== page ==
Reflections in the Snow
The snow fell and the light from the City drifted up in the stillness, reflecting back to the now white yard, gardens, lanes, streets, and roofs of Custer, and the darkness withered as the snow fell in that odd paradox of an early winter night. Gone was the usual quilted pattern of color, the spectacle of merry summer, a vision remembered through squinting eyes in a rearview mirror, the present now gentle, thoughtful, like a silent film. Trackless, noiseless, and pure, snow hid the scars of the world, the stumbles and triumphs of the past, reflecting the moment through the window.
My mind wandered around the rim of memory to the hike I did not take up the middle of French Creek with our grandchildren, digital images, kneeling in the water, catching tiny trout. They sit half in, half out of the ripples, smiles on beautiful little faces.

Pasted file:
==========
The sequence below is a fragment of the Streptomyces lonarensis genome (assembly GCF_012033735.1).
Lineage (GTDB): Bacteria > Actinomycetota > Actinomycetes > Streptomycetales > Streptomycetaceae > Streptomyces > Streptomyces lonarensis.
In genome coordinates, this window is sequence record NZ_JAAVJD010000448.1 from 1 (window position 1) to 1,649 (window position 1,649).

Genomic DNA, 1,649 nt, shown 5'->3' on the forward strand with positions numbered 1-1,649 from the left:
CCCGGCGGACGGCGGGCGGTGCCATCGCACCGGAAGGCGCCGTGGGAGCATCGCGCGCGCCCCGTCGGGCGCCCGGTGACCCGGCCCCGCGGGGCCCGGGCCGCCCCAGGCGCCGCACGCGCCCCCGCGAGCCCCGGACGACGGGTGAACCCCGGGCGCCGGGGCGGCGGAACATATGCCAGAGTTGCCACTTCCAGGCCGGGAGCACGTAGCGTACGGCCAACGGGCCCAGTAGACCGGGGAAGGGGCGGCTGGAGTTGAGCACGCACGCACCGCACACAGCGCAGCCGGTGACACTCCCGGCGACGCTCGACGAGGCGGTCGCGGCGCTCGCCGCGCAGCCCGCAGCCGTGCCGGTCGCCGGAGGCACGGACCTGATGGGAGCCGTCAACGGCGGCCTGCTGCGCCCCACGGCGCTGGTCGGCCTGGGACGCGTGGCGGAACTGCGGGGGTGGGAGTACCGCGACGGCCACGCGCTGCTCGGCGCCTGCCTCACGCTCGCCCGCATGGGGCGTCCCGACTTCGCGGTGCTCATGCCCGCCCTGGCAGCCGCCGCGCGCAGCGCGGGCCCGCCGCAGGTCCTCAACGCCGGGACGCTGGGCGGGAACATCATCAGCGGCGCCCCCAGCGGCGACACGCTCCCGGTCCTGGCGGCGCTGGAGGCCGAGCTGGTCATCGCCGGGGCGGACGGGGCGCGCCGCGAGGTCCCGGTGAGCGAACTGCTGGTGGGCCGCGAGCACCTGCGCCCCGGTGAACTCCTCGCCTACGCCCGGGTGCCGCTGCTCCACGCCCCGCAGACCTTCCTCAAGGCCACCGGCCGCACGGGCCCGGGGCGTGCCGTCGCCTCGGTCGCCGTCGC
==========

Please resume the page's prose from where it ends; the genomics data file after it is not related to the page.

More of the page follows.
My eyes refocus on the snow and the brightness filtering through the black pine trees across the way. There is something sinister there, flashes of chaos and I am kneeling on a little dirt road, the heat and dust passing over my boots, the dark smoke of many trees burning intensely, very close, ripping the air like canvas tearing. Scouts speaking softly on radios, urgently…we must move from this place. I stare at the ground where something unspeakable happened, where metal turned to liquid in a river of tortured silver. I peer through the smoke and dust to try to see the seared ground. There is something there, a shape. It is a number burned in hardened steel, a vehicle dog tag, the number of a fire engine wired to the engine block against the day we would need to know. We will give it to our friends to use in memory of this place where Trampus Haskvitz died.
I’m so thankful for the good things, so sorry for the hard things, so glad to be here in the falling snow in Custer, South Dakota, in this last best place in this wonderful and terrible year.